Her 2000 memoir, "Life So Far," said that her husband, Carl, beat her during their marriage. He strenuously objected, and Friedan amended the declaration to say that both of them fought physically during their marriage, which ended in divorce in 1969. He died in December.

She turned to other issues, focusing on ageism, family issues and economic empowerment. "It isn't that I have stopped being a feminist, but women as a special separate interest group are not my concern anymore," she said in 1993.

Friedan's cousin, Emily Bazelon, said: "Her feminism was an aspect of her humanism, and she really cared about the economic well-being of families and of all people," Bazelon said yesterday.

Bettye Goldstein was born Feb. 4, 1921, in Peoria, Ill., the Jewish daughter of an immigrant jeweler and a mother who quit her job as an editor of the local newspaper's women's pages to become a homemaker. She skipped second grade and was a high school valedictorian, then moved 1,000 miles east to attend Smith College. She edited the college newspaper and graduated summa cum laude in 1942.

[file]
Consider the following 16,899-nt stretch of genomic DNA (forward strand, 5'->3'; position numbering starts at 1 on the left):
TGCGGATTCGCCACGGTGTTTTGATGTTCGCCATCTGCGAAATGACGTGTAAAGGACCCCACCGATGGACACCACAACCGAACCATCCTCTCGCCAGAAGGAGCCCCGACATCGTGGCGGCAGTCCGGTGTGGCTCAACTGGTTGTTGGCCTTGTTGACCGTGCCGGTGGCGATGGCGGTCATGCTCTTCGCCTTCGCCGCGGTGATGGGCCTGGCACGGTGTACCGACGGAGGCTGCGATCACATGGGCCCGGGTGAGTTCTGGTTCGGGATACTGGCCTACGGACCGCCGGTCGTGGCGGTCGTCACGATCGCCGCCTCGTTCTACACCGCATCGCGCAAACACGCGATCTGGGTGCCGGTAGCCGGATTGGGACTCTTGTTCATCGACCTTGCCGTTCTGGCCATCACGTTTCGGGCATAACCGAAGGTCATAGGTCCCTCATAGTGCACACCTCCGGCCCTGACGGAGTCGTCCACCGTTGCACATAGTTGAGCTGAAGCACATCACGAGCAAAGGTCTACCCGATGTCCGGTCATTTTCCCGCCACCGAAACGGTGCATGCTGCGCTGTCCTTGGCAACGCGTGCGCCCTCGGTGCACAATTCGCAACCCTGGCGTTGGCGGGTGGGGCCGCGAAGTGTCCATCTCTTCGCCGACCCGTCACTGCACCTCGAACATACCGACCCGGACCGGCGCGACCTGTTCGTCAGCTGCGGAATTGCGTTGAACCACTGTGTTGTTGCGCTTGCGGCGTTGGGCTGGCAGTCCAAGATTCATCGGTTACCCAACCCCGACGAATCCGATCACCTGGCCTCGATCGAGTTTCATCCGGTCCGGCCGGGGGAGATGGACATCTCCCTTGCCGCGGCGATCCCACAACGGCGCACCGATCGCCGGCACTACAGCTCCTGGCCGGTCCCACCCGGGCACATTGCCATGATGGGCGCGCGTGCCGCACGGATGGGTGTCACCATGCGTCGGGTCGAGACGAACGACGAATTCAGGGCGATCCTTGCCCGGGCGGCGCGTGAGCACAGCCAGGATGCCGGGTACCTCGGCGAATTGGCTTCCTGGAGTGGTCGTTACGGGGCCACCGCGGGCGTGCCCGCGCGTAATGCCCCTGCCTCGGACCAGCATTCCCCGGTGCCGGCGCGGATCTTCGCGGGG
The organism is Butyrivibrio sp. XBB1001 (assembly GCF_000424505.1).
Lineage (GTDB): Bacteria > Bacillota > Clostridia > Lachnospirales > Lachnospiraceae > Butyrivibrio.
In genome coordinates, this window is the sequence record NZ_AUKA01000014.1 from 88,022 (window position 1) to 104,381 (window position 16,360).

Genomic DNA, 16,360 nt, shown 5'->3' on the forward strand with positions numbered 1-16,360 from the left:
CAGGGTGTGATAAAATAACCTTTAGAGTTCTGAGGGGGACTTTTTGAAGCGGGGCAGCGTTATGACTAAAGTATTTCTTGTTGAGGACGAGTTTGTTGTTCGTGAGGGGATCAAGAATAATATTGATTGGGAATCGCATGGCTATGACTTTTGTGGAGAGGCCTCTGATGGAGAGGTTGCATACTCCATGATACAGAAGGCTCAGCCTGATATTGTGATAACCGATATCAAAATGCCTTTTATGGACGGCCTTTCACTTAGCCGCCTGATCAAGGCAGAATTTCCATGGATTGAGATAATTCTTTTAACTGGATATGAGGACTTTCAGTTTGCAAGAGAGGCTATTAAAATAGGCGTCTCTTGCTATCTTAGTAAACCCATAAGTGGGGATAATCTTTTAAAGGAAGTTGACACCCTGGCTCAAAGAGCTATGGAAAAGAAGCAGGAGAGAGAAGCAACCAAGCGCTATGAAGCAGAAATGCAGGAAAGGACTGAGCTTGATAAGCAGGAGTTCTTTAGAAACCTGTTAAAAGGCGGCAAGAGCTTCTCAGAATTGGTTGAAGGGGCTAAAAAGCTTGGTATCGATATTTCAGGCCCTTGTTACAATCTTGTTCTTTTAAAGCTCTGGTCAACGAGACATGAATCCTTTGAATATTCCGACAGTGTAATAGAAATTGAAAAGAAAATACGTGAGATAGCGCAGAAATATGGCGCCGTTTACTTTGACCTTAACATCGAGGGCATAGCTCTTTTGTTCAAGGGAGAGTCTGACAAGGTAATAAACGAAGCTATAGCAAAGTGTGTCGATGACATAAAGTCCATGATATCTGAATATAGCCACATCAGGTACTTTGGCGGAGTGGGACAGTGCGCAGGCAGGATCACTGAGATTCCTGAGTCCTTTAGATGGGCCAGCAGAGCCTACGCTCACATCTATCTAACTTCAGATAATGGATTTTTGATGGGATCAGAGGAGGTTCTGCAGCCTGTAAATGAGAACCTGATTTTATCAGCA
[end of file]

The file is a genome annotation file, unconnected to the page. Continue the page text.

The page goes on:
She did graduate work at the University of California at Berkeley but turned down a prestigious fellowship in psychology, afraid of outperforming her boyfriend. After the romance ended, she gave up graduate work and moved to New York's Greenwich Village to work for a labor newspaper. She married and had a child, but when she became pregnant with a second child, she was fired.

Struggling as a freelance writer, she found that the editors of women's magazines deleted references to her subjects' interests outside the home, telling Friedan that the readers did not want to explore those topics. She was working on a survey of her Smith College classmates for their 15-year reunion, when she added a few questions and discovered that the highly educated and talented housewives in their mid-30s were dissatisfied and distraught, drugged by tranquilizers, misled by psychoanalysis and ignored by society.

No magazine would publish her article. Five years later, after significantly more work, she published "The Feminine Mystique" as a book and "pulled the trigger on history," as futurist Alvin Toffler said. She pitched it on "The Jack Paar Show," she did question-and-answer interviews in magazines and she took every opportunity to alert the world to the crisis she perceived. The book sold more than 2 million copies in paperback and remains a staple of college history courses.

Daniel Horowitz, a Smith College professor who wrote "Betty Friedan and the Making of the Feminist Mystique," said that although Friedan presented herself at the time as a housewife who had an "aha!" moment, her ideas were partly rooted in the humanistic psychology that she had studied at Smith and in the labor movement of the 1940s.